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Capstone Design: Insights from an International Collaborative Student Team

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2012 ASEE Annual Conference & Exposition


San Antonio, Texas

Publication Date

June 10, 2012

Start Date

June 10, 2012

End Date

June 13, 2012



Conference Session

The Designer of 2020: Innovations in Teaching Design

Tagged Division

Civil Engineering

Page Count


Page Numbers

25.285.1 - 25.285.9



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Paper Authors


James H. Hanson Rose-Hulman Institute of Technology

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James Hanson is an Associate Professor of civil engineering at the Rose-Hulman Institute of Technology, where his teaching emphasis is structural analysis and design. Over the last nine years, he has taught or co-taught capstone design. For eight of those years, he has been in charge of recruiting external clients and coordinating projects for capstone design.

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John Aidoo Rose-Hulman Institute of Technology

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Dr. Aidoo is currently an Associate Professor of Civil Engineering Department at Rose-Hulman Institute Technology. Prior to this appointment, he worked as the Bridge Design Engineer at South Carolina Department of Transportation. He received a B.Sc. from the University of Science & Technology in Ghana in 1997 and a M.Sc. and Ph.D. from the University of South Carolina. His research activities include repair and strengthening of buildings and bridges using Advanced Composite Materials, laboratory and field testing of structures and the fatigue behavior of concrete bridges.

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Capstone Design: Insights from an International Collaborative Student TeamAbstract:Since 2005 the Civil Engineering Department at SCHOOL has had at least one internationalcapstone design project each year. For each of those projects, the student team worked on aproject for a client in another country. This year the international project was designed by aninternational collaborative student team. Three students from SCHOOL were paired with threestudents from Kwame Nkrumah University of Science and Technology (KNUST) in Ghana todesign a project in Ghana. The academic grades for all six students were inextricably linked;therefore, the six were forced to work collaboratively in order to produce a successful design.In order to complete the project, the team had to overcome several new challenges. Although allsix students spoke English, their dialects and accents were very different. Adding to thecommunication challenges was the need to work remotely. The students were unable to meetface-to-face. In addition, only the KNUST students were able to visit the project site, so theyhad to relay critical information to the SCHOOL students.The instructors also had to overcome challenges. The two schools were on different termschedules. The capstone design courses had different durations, learning objectives, anddeliverables. Therefore, the instructors had to adapt their expectations and demands on thestudents in order to facilitate the collaboration within the team.This paper provides unique insights and lessons learned from both the student and instructorperspective. It shows how well the student team achieved the educational outcomes, andsummarizes the benefits the students gained beyond technical skills. The paper concludes withrecommendations for programs that would like to develop an international collaborative studentteam experience.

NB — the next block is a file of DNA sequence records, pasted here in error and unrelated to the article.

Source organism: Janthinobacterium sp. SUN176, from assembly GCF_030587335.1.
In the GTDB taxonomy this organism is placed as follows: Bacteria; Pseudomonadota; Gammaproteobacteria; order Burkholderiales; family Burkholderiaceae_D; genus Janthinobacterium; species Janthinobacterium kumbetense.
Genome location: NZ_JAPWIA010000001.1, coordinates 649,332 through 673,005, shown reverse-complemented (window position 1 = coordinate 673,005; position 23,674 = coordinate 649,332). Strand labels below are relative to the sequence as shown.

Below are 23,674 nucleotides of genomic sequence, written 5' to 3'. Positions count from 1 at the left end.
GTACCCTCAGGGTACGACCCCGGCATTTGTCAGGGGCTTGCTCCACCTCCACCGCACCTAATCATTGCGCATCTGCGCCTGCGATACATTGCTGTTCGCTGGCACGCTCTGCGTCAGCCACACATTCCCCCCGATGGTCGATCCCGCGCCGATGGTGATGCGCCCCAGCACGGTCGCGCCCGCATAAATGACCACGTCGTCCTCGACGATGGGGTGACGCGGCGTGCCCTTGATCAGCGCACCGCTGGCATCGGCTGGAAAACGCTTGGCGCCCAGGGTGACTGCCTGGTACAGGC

Hanson, J. H., & Aidoo, J. (2012, June), Capstone Design: Insights from an International Collaborative Student Team Paper presented at 2012 ASEE Annual Conference & Exposition, San Antonio, Texas. 10.18260/1-2--21043

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